• Research shows that wolves do make friends. They howl more to wolves in their pack that they spend more time with than other pack members.
  • Gray wolves are also referred to as the common wolf and timber wolf
  • Because red wolves are critically endangered, pups born in captivity are given to wild red wolves in the process of fostering.
  • Wolves growl and snarl when they feel threatened.
  • Wolves love chewing on bones and playing with each other.
  • A wolf track is very similar to that of a large dog and very difficult to see the difference.
  • A wolf can quickly reach a top speed of 40 mph in a short period when chasing prey.
  • Wolves usually have only one mate for life
  • A wolf territory can span thousands of miles. They do this to ensure they have a steady supply of food when hunting.
  • Wolves hunt within their territories.
  • Wolves communication system involves howling, scent making, barking, yelping, and at times dancing.
  • Roman myths and folklore speak of a wolf goddess with gracious and refined fighting skills.
  • Gray wolves have advanced hunting abilities and a fierce appearance.
  • A wolf pack has its social hierarchy, and wolves are ranked based on their roles in the pack.
  • A wolf howl can travel a few miles. 
  • Wolves also use howling as a means of attracting mates.
  • To conserve their body warmth in the winter, wolves reduce the amount of blood that flows near their skin.
  • Compared to male fur, a female wolf has smoother fur.
  • When curled up, a wolfs fur can keep their temperature to about – 40 degrees
  • As acute and sharp as their hunting skills are, wolf hunts are not always successful.
  • Wolves have 42 teeth, each with its specialized function. There are 12 incisors, four canines, ten carnassials, 16 premolars, and molars.
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  • A typical wolf fang is about 1-2 inches long.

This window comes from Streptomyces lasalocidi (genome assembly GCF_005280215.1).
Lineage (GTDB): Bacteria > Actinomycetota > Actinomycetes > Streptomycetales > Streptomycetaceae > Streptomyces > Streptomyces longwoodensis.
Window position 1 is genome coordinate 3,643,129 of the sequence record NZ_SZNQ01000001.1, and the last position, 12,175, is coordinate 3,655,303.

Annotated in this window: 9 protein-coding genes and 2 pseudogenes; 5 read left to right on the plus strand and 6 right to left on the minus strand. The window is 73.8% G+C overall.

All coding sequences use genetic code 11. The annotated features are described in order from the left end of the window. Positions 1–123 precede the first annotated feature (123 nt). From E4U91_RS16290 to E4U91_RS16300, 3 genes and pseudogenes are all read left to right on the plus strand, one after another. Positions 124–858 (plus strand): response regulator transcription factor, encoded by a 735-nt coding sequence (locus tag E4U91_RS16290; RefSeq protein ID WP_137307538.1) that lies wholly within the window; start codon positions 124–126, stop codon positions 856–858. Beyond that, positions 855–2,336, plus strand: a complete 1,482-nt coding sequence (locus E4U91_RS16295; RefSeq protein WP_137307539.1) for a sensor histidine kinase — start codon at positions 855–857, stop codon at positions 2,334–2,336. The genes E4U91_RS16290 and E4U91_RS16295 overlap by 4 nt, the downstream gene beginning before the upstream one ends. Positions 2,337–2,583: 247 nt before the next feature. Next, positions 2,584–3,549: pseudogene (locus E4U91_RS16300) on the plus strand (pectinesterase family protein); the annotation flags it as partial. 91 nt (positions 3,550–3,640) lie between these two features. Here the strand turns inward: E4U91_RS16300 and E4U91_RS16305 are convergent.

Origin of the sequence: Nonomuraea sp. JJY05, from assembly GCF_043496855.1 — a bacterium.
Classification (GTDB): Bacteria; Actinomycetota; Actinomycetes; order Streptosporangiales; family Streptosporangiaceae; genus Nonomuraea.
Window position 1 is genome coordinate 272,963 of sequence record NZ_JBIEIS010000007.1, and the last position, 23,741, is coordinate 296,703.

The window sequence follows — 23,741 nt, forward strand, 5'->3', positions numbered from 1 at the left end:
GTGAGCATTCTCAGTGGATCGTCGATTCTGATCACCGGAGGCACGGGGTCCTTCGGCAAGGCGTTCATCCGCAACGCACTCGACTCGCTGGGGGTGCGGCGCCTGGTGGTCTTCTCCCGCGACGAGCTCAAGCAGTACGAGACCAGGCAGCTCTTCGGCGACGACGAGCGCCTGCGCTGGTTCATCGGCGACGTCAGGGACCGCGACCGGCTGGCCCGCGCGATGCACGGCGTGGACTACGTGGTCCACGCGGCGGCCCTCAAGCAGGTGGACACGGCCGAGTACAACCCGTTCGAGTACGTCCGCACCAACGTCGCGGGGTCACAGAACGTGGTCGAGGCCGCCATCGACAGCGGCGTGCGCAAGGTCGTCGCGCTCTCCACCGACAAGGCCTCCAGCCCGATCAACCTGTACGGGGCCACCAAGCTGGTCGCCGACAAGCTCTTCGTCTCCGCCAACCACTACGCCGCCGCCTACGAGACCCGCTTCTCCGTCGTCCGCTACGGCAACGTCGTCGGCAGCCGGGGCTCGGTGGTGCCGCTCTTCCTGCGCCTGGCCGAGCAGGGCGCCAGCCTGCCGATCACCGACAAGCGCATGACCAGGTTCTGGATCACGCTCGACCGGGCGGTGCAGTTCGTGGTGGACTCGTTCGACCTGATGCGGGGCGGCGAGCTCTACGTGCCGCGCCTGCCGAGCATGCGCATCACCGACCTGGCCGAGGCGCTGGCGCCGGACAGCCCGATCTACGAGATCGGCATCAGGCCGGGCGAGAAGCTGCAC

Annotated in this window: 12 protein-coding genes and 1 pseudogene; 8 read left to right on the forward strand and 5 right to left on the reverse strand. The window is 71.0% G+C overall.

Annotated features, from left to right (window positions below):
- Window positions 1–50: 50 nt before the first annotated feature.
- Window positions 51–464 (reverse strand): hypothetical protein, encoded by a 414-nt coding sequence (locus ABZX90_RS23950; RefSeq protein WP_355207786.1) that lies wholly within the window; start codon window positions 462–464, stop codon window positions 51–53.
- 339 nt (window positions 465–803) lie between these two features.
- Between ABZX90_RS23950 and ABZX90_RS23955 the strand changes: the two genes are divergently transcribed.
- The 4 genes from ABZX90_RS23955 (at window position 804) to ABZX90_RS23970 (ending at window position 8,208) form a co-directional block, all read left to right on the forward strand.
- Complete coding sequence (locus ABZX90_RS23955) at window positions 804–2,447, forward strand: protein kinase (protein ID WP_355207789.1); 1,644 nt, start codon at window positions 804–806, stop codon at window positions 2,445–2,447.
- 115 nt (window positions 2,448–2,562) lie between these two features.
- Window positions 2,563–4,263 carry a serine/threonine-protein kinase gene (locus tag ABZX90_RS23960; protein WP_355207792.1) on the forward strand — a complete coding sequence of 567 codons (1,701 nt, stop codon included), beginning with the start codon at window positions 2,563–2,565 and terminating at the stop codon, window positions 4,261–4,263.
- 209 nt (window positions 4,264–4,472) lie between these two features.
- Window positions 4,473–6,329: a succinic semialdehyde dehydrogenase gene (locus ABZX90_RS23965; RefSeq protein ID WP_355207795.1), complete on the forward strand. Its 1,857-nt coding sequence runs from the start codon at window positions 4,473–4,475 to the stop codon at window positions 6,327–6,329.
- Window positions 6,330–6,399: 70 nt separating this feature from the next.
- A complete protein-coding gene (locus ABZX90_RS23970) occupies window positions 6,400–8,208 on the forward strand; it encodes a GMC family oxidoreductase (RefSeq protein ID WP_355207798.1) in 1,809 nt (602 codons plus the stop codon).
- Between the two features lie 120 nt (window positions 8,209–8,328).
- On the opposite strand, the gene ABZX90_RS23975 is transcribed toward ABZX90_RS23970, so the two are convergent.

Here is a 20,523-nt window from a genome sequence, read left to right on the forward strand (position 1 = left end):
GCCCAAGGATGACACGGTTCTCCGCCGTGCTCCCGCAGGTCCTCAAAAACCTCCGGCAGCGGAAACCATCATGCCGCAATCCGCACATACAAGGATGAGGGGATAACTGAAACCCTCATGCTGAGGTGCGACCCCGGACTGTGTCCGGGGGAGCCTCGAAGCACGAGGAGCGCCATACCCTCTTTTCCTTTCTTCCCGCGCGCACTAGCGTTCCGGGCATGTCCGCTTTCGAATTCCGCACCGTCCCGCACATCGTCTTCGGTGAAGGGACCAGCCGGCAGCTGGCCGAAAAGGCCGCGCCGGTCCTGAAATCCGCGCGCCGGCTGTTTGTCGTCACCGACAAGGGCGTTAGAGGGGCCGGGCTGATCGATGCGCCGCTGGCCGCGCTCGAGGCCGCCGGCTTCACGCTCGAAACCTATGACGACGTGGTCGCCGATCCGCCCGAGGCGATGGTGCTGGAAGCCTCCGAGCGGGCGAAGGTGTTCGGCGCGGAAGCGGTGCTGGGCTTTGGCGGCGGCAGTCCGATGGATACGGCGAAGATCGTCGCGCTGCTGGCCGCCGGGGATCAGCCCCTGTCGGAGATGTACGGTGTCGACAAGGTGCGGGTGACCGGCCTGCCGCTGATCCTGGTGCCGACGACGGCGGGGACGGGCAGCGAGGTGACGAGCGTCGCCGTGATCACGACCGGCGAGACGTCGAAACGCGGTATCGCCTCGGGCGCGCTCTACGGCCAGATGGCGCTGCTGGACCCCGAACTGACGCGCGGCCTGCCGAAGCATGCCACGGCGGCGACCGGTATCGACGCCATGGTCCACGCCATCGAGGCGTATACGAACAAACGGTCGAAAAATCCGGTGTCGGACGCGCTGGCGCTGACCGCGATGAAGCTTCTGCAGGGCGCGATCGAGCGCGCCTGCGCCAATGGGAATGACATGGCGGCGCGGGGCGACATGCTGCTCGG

• Wolves have a long bushy tail which usually has black tips.
  • Wolves can start howling because they heard a nearby howl.
  • A wolf will sacrifice itself to protect its pack.
  • Every member of a pack contributes to the upkeep of the pups.
  • Birth period of wolves usually fall between late April and early May.
  • A wolf can leave its pack or be driven off by the alpha. Such a wolf is referred to as a lone wolf.
  • A lone wolf rarely howls and rely on its silence and intelligence when hunting for food.
  • Wolves are one of the best-known animals in the world.
  • For 101 facts on moose, click here.
  • They are members of the Canidae family and are the largest member.
  • In a pack, other wolves approach the alpha with their body lowered and its tail between its legs. 
  • An Alpha wolf moves around in a pack with its head and tail held high.
  • Wolves can leap about 16 ft horizontally when running in a single bound
  • Wolves play a significant role in balancing the ecosystem. They prey on deer and elk which are herbivores. This benefits plant growth in their territory.
  • Wolves are regarded as apex Predators. Only brown bears can threaten them.
  • Wolves eat their prey alive, unlike other predators like lions that kill their prey before eating.
  • Wolves rarely attack humans. They instead prey on mammals in the wild and domestic livestock if there is a low source of food.
  • Wolves are one of the animal species that witnessed and survived the ice age.
  • For 101 facts on weasels, click here.
  • They are scavengers and will eat half-eaten carcasses left by another predator.
  • Pups are born in caves, dens or burrows so that they are well protected because they are born blind.
  • Wolves can swim and regularly take baths in the summer to cool themselves.
  • Wolves are rarely kept as pets by humans.
  • A wolf mother has to warmly and gently massage the belly of her pup with her tongue before it can urinate.
  • Gray wolves walk on their toes, not on their feet.
  • After hunting down prey, the alpha and its mate are the first to eat.
  • Wolf pups are allowed to fight with each other in a bid to identify an alpha wolf among them.
  • Alpha wolves look at other wolves directly in the eye as a sign of dominance.
  • Alpha wolfs urinate at strategic places to mark its pack’s territory.

For a complete guide on the gray wolf, I have written an article, which you can find here.

Bryan Harding

Bryan has spent his whole life around animals. While loving all animals, Bryan is especially fond of mammals and has studied and worked with them around the world. Not only does Bryan share his knowledge and experience with our readers, but he also serves as owner, editor, and publisher of North American Mammals.